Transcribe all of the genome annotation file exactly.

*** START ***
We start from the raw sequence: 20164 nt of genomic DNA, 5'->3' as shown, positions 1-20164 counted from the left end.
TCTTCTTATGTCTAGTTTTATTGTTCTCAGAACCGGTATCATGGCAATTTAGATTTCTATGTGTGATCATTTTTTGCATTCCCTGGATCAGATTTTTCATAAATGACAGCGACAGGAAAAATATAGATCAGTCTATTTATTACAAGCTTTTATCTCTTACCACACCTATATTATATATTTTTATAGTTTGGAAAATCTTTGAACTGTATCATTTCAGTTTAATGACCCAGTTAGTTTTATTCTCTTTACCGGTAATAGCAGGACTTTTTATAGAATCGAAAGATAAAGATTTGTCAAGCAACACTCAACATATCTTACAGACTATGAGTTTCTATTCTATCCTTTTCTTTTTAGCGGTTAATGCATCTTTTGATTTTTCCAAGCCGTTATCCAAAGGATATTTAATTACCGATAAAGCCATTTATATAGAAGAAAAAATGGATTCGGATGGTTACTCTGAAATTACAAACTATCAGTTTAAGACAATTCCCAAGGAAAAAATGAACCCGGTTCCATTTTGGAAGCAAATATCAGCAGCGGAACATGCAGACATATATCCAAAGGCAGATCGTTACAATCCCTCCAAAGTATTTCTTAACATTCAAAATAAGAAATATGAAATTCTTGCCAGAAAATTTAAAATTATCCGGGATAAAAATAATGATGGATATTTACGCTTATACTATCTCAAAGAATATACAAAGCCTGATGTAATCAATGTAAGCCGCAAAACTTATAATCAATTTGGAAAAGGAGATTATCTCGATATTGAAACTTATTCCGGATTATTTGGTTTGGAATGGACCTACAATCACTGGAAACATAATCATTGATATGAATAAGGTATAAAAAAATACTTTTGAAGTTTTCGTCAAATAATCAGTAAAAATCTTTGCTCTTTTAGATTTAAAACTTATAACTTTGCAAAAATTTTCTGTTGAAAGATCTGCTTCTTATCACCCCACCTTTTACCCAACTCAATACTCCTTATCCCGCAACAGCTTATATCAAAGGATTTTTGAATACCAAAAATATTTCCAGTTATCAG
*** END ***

We start from the raw sequence: 20164 nt of genomic DNA, 5'->3' as shown, positions 1-20164 counted from the left end.
TCTTCTTATGTCTAGTTTTATTGTTCTCAGAACCGGTATCATGGCAATTTAGATTTCTATGTGTGATCATTTTTTGCATTCCCTGGATCAGATTTTTCATAAATGACAGCGACAGGAAAAATATAGATCAGTCTATTTATTACAAGCTTTTATCTCTTACCACACCTATATTATATATTTTTATAGTTTGGAAAATCTTTGAACTGTATCATTTCAGTTTAATGACCCAGTTAGTTTTATTCTCTTTACCGGTAATAGCAGGACTTTTTATAGAATCGAAAGATAAAGATTTGTCAAGCAACACTCAACATATCTTACAGACTATGAGTTTCTATTCTATCCTTTTCTTTTTAGCGGTTAATGCATCTTTTGATTTTTCCAAGCCGTTATCCAAAGGATATTTAATTACCGATAAAGCCATTTATATAGAAGAAAAAATGGATTCGGATGGTTACTCTGAAATTACAAACTATCAGTTTAAGACAATTCCCAAGGAAAAAATGAACCCGGTTCCATTTTGGAAGCAAATATCAGCAGCGGAACATGCAGACATATATCCAAAGGCAGATCGTTACAATCCCTCCAAAGTATTTCTTAACATTCAAAATAAGAAATATGAAATTCTTGCCAGAAAATTTAAAATTATCCGGGATAAAAATAATGATGGATATTTACGCTTATACTATCTCAAAGAATATACAAAGCCTGATGTAATCAATGTAAGCCGCAAAACTTATAATCAATTTGGAAAAGGAGATTATCTCGATATTGAAACTTATTCCGGATTATTTGGTTTGGAATGGACCTACAATCACTGGAAACATAATCATTGATATGAATAAGGTATAAAAAAATACTTTTGAAGTTTTCGTCAAATAATCAGTAAAAATCTTTGCTCTTTTAGATTTAAAACTTATAACTTTGCAAAAATTTTCTGTTGAAAGATCTGCTTCTTATCACCCCACCTTTTACCCAACTCAATACTCCTTATCCCGCAACAGCTTATATCAAAGGATTTTTGAATACCAAAAATATTTCCAGTTATCAG